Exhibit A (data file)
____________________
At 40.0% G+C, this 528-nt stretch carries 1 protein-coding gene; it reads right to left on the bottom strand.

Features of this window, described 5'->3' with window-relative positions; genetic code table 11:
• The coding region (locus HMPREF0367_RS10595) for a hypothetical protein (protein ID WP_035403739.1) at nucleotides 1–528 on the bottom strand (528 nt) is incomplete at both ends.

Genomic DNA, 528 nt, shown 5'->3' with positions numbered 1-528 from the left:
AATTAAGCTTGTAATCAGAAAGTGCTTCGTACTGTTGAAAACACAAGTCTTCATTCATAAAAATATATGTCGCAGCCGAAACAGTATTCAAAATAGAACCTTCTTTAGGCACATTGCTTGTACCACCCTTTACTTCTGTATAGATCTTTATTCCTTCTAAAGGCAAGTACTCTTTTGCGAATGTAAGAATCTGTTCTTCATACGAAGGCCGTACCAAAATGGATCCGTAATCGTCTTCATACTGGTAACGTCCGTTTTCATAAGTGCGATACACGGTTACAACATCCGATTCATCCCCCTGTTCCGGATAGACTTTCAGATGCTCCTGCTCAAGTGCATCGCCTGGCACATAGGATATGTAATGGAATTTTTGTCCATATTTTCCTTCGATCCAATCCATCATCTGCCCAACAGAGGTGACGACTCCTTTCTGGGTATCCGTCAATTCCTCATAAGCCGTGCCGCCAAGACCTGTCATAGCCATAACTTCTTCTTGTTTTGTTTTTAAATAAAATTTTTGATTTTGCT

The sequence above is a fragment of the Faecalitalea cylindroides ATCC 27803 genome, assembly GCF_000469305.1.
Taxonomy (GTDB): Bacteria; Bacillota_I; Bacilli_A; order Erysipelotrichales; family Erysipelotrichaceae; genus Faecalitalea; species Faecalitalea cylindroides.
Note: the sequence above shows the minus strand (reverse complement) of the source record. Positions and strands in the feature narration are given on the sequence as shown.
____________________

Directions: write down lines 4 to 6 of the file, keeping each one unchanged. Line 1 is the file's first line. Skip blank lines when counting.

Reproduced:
Genomic DNA, 528 nt, shown 5'->3' with positions numbered 1-528 from the left:
AATTAAGCTTGTAATCAGAAAGTGCTTCGTACTGTTGAAAACACAAGTCTTCATTCATAAAAATATATGTCGCAGCCGAAACAGTATTCAAAATAGAACCTTCTTTAGGCACATTGCTTGTACCACCCTTTACTTCTGTATAGATCTTTATTCCTTCTAAAGGCAAGTACTCTTTTGCGAATGTAAGAATCTGTTCTTCATACGAAGGCCGTACCAAAATGGATCCGTAATCGTCTTCATACTGGTAACGTCCGTTTTCATAAGTGCGATACACGGTTACAACATCCGATTCATCCCCCTGTTCCGGATAGACTTTCAGATGCTCCTGCTCAAGTGCATCGCCTGGCACATAGGATATGTAATGGAATTTTTGTCCATATTTTCCTTCGATCCAATCCATCATCTGCCCAACAGAGGTGACGACTCCTTTCTGGGTATCCGTCAATTCCTCATAAGCCGTGCCGCCAAGACCTGTCATAGCCATAACTTCTTCTTGTTTTGTTTTTAAATAAAATTTTTGATTTTGCT

The sequence above is a fragment of the Faecalitalea cylindroides ATCC 27803 genome, assembly GCF_000469305.1.